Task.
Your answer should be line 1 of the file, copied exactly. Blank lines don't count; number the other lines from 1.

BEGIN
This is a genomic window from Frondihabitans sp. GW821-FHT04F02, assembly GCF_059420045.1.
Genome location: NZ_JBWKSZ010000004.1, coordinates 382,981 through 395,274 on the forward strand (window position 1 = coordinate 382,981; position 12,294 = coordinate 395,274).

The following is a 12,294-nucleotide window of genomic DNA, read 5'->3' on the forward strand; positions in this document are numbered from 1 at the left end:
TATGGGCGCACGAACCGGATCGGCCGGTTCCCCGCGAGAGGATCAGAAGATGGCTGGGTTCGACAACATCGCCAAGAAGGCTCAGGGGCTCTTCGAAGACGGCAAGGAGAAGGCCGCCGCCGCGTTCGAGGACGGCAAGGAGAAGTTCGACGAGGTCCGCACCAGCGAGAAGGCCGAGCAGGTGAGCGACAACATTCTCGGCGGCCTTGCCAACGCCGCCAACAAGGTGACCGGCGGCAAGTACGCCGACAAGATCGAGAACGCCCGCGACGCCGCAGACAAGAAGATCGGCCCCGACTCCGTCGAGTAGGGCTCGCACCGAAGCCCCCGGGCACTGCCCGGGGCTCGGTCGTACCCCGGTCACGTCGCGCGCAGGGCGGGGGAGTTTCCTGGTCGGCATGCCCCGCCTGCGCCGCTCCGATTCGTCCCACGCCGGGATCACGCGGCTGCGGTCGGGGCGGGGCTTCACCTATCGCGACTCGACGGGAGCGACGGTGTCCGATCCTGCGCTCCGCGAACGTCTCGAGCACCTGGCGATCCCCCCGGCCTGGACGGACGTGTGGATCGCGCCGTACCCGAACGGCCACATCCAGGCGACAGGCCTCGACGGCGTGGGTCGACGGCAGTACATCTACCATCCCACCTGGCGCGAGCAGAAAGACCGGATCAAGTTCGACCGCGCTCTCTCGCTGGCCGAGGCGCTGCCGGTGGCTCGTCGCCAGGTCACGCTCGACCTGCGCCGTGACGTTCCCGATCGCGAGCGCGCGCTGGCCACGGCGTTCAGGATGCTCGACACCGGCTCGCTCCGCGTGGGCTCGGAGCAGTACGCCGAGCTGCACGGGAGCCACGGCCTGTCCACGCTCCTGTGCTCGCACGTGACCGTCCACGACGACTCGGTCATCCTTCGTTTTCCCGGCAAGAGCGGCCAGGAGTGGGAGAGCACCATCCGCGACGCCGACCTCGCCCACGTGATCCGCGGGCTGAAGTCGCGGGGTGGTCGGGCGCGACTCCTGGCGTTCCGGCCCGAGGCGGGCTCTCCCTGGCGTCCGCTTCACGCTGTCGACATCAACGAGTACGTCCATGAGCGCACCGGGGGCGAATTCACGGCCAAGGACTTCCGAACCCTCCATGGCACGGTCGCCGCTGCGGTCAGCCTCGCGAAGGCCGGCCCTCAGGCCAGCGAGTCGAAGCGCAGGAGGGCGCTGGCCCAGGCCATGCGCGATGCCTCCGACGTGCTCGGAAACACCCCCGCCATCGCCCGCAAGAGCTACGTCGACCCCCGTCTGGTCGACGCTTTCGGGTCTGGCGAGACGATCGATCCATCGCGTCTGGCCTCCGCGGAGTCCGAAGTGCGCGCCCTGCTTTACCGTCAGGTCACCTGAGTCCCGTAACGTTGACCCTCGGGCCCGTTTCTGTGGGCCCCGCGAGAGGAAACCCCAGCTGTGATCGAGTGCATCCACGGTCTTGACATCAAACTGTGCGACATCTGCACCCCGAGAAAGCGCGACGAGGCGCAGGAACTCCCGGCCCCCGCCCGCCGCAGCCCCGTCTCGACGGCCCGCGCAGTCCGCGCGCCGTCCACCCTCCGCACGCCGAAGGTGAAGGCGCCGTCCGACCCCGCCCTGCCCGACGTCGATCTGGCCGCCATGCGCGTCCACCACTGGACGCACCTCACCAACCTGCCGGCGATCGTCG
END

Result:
This is a genomic window from Frondihabitans sp. GW821-FHT04F02, assembly GCF_059420045.1.